The geriatric millennial has yet to come of age; in fiction, at least. With memories of a childhood truncated by the emergent internet, and experience of an adolescence prolonged by the sense of an uncertain future – due either to dwindling economic resources or looming environmental collapse – the type is pivotal to an understanding of our portentous and precarious moment. With The End of Nightwork, Aidan Cottrell-Boyce has given us a protagonist who inhabits this ‘unique vantage point’.
“…an ambitious and intriguing debut. Due to a mismatch in form and content, however, the reader who wishes to parse its varied parts will have the sense, with its narrator, of time running out.”
Pol suffers from a fictional condition which causes him to age suddenly, in ‘heterochronous shocks’, so that at thirteen he assumes, overnight, the physicality of a man ten years his senior. By his early thirties, he awaits his second shock on an unstable footing. His condition has meant an ephemeral education, save a lifelong interest in the writings of Bartholomew Playfere, an obscure (and also fictional) seventeenth century prophet who led his followers to ‘await the battle of Armageddon’ on an island off the coast of Connemara. Pol, by contrast, drifts purposelessly through life, eventually taking up casual work tutoring the daughter of a friend on the ideas of Playfere and other thinkers of the English Civil War. His student, it turns out, has ideas of her own, not least a burgeoning interest in the contemporary philosophy of Kourism – an online movement that espouses intergenerational conflict on the basis that the old have by means of technological manipulation conspired to hoard the ‘Natural Dignity’ that would otherwise be accounted the exclusive birthright of the young – and urges its adherents to equally apocalyptic ends.
All this talk of apocalypse – a term whose original meaning is something like ‘revelation’ – raises questions as to the technical matter of exposition: we learn the details of Pol’s condition directly, as the narrative is addressed to his young son. If the effect of this second-person narration is initially to underline Pol’s sense of existential urgency, it begins to grate as the details of his mundane existence accumulate. Why would his young son want to know about the chorizo and croissant he eats of an aimless afternoon? Why, for that matter, would we? Details which could seem vital in the context of a simpler, realist novel, having been selected carefully for the sake of verisimilitude, seem less so in view of the ideas Cottrell-Boyce has chosen to foreground. The prose itself is fitful and fragmentary, broken up as it is into short, separated paragraphs. This facilitates the author’s urge to shift between the various relationships he wishes to explore – with the father who was a marginal, forbidding presence in Pol’s youth; or the mother whose dementia renders her absent at the end of her life. But the outcome of this erratic extrospection is that Pol himself appears only as though reflected in the shards of a broken mirror, so that a picture of the whole man, including any insights he may have to offer, does not come into focus.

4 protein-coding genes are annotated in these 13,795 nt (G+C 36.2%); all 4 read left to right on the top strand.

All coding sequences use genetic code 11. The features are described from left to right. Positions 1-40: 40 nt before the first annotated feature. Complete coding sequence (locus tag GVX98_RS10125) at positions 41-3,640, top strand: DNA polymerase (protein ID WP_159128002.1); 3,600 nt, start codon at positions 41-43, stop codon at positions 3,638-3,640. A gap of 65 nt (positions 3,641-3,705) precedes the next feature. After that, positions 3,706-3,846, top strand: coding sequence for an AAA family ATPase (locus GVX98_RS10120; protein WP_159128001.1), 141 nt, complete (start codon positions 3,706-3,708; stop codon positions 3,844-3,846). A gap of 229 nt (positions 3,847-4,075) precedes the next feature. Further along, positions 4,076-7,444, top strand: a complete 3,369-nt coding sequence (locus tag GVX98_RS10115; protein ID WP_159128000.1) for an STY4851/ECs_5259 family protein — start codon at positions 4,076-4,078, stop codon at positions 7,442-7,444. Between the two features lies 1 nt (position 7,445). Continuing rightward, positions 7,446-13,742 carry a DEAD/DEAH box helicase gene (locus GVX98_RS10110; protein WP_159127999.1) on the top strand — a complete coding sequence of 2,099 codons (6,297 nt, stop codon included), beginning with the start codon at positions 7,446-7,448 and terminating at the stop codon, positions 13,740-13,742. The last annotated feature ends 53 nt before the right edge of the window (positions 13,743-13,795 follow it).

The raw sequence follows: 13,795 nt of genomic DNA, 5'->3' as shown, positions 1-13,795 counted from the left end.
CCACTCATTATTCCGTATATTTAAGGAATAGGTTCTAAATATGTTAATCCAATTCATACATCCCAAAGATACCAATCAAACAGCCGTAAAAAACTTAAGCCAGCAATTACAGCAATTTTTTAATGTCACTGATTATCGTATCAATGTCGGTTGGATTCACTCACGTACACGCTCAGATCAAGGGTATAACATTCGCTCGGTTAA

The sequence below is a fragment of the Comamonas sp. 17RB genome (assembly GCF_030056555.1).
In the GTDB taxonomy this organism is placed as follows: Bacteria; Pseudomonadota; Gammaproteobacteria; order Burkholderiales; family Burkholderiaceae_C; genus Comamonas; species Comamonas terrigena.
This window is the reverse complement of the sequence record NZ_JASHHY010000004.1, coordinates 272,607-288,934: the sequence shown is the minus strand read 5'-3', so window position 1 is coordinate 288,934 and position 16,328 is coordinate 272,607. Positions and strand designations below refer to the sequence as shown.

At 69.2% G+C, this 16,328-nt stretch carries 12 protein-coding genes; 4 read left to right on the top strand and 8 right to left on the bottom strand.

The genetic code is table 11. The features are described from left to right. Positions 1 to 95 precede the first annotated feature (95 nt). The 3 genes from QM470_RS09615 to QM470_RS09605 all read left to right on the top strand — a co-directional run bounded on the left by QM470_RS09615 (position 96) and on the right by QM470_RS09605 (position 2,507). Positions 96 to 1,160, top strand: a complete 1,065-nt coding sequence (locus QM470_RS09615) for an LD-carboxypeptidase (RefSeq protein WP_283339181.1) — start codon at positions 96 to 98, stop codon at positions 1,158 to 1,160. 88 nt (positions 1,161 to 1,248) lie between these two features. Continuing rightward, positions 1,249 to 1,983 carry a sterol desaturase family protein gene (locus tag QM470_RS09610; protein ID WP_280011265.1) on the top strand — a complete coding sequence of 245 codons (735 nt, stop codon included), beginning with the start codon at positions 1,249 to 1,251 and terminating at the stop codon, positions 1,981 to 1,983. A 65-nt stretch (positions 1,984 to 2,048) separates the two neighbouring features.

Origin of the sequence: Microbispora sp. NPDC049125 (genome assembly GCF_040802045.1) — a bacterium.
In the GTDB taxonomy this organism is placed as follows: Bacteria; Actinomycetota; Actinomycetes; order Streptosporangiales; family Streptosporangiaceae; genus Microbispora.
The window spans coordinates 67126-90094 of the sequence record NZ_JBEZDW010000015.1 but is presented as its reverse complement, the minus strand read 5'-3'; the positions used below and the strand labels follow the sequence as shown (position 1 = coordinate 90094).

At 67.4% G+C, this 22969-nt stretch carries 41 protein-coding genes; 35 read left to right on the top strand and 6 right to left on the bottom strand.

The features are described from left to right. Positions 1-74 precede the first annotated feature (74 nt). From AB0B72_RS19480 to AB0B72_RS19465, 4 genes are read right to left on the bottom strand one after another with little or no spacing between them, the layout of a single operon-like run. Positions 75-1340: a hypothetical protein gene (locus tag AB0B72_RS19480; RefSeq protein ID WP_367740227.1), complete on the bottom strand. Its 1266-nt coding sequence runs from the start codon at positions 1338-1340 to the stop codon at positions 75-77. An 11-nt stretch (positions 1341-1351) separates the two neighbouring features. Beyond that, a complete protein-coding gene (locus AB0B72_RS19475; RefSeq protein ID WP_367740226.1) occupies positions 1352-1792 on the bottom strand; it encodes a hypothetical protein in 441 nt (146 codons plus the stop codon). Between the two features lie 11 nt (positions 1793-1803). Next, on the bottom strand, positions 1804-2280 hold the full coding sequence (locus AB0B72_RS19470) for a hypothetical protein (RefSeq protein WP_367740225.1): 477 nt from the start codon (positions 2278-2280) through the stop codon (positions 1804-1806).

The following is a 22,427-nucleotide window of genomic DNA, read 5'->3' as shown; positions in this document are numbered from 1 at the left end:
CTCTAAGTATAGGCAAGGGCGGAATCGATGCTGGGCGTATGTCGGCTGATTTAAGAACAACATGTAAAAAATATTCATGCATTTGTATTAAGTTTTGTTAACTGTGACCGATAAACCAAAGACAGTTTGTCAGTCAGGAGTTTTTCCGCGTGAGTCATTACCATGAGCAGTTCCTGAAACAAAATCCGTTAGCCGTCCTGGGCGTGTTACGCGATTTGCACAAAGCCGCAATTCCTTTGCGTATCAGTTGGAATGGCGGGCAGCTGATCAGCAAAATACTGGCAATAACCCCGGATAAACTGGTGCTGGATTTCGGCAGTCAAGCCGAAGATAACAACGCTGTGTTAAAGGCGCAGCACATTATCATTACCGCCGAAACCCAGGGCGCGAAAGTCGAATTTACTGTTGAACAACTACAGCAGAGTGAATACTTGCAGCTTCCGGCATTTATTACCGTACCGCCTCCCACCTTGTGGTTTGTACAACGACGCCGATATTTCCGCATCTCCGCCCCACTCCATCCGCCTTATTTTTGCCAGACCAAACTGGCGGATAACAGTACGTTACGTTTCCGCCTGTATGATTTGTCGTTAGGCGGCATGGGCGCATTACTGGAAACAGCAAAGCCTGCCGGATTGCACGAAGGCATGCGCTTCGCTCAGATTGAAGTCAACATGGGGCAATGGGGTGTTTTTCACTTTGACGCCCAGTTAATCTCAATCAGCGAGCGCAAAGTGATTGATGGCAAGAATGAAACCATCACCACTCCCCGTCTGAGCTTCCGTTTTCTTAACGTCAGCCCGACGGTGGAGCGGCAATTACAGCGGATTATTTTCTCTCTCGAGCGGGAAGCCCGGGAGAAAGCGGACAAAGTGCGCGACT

The End of Nightwork is an ambitious and intriguing debut. Due to a mismatch in form and content, however, the reader who wishes to parse its varied parts will have the sense, with its narrator, of time running out.
Words: Diarmuid McGreal
The End of Nightwork